Free soft-serve makes exams sweeter
SALISBURY — Imagine you’re a college student studying for this week’s finals, and you hear that the ice cream truck is on campus, offering free soft-serve cones and Slushies.
This is what college is all about.
“We come out here all the time,” says Joe Bello, operator of a Mr. Cone ice cream truck in Salisbury and Kannapolis. “They love us here.”
On this particular day, Catawba College has asked Mr. Cone to park near the Administration Building for an hour as part of the Senior Class’ gift presentation to the school.
Bello moves quickly inside the truck, handling the constant line of requests for vanilla, chocolate or twist cones; dipped cones in flavors such as butterscotch and cherry; or fruit-flavored Slushies.
“This hits the spot on a hot, warm day,” Catawba student Howard Richardson Jr. says.
“It’s really good,” adds sophomore Brianna Markle as she tastes her vanilla cone, dipped in chocolate with sprinkles.
“I love it. It’s really nice to have ice cream.”
Zandi Watts, secretary of the senior class, has one word for her chocolate swirl cone with rainbow sprinkles:
Four years ago, Bello was processing mortgages in southern Florida when the bottom dropped out of the real estate market, and he moved here to be with family.
Today, he prepares tax returns during the off-season and otherwise keeps busy with the Mr. Cone enterprise, which attends festivals and fairs and is available for special events such as birthdays, church functions, graduations and parties.
Bello’s father-in-law started the business in 1989 in Miami by driving a popsicle truck through neighborhoods. Since then, he has converted 20 postal delivery trucks, usually bought cheaply at auctions, into Mr. Cone ice cream vehicles that are in operation from New York to Florida.
This area has two trucks — one offering soft-serve ice cream and the other a freezer-equipped model selling hand-dipped ice cream. The cost for a soft-serve truck is about $50,000, compared to $20,000 for the others — a reason you don’t usually see a lot of soft-serve trucks.
The extra costs come mainly from the Electro Freeze soft-serve ice cream machines, the large vehicle platforms needed and the high-powered generators required for the soft-serve process.
Bello thinks Mr. Cone offers the best soft-serve ice cream available. He says it’s a premium Hershey’s soft-serve mix with 10 percent butter cream, delivered to Mr. Cone every week from Pennsylvania.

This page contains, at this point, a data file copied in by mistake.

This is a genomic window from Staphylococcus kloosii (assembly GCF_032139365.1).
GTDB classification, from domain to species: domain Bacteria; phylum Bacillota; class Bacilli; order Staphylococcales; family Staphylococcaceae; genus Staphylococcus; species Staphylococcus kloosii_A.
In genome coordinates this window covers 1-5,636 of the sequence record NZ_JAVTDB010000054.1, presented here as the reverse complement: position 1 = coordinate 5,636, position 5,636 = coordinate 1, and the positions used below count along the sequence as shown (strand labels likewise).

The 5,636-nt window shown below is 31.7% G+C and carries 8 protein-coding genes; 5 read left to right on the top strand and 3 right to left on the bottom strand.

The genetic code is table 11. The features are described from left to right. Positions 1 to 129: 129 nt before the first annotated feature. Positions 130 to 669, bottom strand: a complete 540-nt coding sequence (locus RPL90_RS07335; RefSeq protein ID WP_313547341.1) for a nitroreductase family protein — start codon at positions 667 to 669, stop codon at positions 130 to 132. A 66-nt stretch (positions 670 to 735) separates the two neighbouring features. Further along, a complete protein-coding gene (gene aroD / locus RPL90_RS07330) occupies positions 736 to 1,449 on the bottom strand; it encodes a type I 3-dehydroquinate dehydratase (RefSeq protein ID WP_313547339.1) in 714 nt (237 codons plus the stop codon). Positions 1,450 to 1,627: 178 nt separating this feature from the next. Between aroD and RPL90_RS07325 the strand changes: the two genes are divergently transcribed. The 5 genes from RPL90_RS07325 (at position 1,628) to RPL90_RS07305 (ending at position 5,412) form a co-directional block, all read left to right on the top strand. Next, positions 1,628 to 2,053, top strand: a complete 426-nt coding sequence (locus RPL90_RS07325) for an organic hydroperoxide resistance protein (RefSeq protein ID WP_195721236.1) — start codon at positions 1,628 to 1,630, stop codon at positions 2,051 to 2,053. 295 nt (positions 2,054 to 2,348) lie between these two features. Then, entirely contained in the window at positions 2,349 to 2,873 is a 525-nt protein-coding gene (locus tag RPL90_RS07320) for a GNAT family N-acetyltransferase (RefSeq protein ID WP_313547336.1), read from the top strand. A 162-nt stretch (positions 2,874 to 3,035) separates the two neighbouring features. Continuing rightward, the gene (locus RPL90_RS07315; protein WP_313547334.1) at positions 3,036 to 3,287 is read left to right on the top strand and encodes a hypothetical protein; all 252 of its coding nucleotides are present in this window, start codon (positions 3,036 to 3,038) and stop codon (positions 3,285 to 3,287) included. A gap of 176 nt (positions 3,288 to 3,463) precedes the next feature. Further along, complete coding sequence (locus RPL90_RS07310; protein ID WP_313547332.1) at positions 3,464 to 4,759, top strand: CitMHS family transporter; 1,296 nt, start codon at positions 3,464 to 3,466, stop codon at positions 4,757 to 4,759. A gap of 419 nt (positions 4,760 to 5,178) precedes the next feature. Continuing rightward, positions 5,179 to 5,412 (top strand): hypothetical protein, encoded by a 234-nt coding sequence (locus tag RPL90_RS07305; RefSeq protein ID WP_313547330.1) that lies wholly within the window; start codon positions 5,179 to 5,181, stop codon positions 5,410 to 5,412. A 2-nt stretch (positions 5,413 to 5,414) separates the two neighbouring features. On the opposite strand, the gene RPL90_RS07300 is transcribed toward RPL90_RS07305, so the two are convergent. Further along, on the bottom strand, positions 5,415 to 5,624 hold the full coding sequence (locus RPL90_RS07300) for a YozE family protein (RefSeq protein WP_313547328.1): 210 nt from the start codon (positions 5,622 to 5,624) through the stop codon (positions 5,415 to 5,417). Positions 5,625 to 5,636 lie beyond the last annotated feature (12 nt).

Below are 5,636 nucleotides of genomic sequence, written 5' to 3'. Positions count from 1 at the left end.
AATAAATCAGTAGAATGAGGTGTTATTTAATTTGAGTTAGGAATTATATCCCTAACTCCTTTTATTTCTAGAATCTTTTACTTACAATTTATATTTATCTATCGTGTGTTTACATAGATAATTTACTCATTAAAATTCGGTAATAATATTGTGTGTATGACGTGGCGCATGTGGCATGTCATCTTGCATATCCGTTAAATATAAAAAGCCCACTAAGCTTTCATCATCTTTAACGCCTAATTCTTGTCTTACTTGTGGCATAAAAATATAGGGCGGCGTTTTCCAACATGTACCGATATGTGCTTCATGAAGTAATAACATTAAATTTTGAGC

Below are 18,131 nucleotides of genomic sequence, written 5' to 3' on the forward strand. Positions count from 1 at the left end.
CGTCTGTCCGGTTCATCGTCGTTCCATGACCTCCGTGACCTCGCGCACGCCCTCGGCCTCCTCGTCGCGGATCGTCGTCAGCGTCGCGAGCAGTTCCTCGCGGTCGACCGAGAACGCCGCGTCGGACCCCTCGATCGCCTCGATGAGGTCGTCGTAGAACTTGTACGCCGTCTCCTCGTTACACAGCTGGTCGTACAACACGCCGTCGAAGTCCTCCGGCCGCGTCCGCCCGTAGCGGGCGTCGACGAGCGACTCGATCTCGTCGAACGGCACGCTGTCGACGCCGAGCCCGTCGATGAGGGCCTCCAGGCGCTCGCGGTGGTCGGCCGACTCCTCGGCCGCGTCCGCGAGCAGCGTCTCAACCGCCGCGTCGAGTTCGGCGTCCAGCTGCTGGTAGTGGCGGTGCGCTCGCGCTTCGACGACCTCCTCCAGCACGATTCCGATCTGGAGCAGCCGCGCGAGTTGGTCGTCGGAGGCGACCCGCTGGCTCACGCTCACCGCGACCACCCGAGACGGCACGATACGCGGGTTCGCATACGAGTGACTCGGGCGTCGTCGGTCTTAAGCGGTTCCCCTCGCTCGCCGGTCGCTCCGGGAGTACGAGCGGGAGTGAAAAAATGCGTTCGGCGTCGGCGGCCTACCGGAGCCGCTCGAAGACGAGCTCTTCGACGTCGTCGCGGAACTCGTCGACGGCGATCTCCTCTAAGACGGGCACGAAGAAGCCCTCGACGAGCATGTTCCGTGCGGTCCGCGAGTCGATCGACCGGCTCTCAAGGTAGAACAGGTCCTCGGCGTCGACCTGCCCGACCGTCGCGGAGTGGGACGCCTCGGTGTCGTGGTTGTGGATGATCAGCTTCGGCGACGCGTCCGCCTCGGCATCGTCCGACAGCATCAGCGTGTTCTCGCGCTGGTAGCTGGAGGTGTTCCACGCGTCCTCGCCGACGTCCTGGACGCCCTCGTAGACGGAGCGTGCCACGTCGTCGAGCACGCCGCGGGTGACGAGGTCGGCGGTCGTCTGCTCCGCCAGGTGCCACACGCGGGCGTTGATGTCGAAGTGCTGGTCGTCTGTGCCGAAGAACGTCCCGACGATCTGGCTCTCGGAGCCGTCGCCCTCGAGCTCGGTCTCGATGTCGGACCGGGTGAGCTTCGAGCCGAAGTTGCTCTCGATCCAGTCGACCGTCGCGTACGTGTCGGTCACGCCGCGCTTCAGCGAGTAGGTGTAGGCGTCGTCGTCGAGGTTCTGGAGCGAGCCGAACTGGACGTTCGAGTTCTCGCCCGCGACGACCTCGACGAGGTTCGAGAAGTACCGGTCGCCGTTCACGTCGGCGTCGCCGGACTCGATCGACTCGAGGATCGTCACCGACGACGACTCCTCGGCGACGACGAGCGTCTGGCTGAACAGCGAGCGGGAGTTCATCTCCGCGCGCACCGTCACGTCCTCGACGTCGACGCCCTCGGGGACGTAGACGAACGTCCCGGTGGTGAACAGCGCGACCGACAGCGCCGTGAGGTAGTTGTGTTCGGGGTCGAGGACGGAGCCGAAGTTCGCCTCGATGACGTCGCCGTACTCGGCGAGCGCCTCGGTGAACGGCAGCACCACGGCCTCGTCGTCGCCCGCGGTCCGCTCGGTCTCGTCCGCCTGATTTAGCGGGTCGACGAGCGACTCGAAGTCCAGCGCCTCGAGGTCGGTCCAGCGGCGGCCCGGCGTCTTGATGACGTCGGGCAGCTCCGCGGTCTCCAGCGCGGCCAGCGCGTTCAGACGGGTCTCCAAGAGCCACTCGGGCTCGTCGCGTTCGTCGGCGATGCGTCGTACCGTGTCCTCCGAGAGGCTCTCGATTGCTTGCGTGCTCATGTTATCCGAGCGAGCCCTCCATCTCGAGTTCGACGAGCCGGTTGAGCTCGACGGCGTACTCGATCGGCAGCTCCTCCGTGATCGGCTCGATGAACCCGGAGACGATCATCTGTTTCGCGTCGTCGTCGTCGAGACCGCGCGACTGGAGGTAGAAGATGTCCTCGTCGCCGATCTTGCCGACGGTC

Cheaper soft-serve ice creams tend to have more air whipped into them with only 4 percent to 6 percent butter-cream content.
“If there’s not enough butter cream,” Bello says, “the ice cream tends to taste icy and not very smooth.”
Bello contends that 80 percent of American ice cream consumers prefer soft-serve ice cream over all other types. Soft-serve ice cream, he says, is produced at 20 degrees, compared to other ice cream, which is stored at minus 10 degrees.
“A warmer temperature allows the tastebuds to detect more flavor,” he adds.
When offering its full menu, Mr. Cone has cones in 10 different flavors, shakes, sundaes, banana splits and Slushies. With the cones, you can start with a vanilla, chocolate or twist base, then choose among eight different toppings or have it dipped.
Mr. Cone also makes homemade vanilla waffle cones or waffle bowls for sundaes, if the customer is willing to wait sometimes for the waffles to cool down.
On occasion, Mr. Cone will run routes into selected neighborhoods with its freezer-based truck (not the soft-serve). The fuel costs for running generators and the trucks themselves make it impractical to have regular residential routes for a soft-serve truck, Bello says.
When soft-serve Mr. Cone isn’t committed to a festival or other event, it sometimes will park in Kannapolis at North Cannon Boulevard and 22nd Street.
Bello says in its biggest days, Mr. Cone has served some 1,000 cones. At the busier festivals, the whole family is mobilized and other help is hired.
Bello usually knows before he opens the truck for customers what kind of day he’ll have.
“The secret is, the sun has to be out,” he says.
And with the high costs of running a soft-serve truck, “I can only go out if I know I’m going to have a productive day,” he says.
To get more people acquainted with Mr. Cone, Bello is running a $75 special, which offers 50 cones for a local event.
He also has a Facebook page at www.facebook.com/mrconeicecream.
At the Catawba College event, senior Shannon McLain took a break from studying to enjoy a vanilla cone dipped in chocolate with sprinkles.
“It was delicious,” she says. “Just what I needed this afternoon.”
Yes, this is what college is all about.
For more information or to schedule Mr. Cone for an event, contact Joe Bello at 704-771-0148, or firstname.lastname@example.org. Contact Mark Wineka at 704-797-4263, or email@example.com.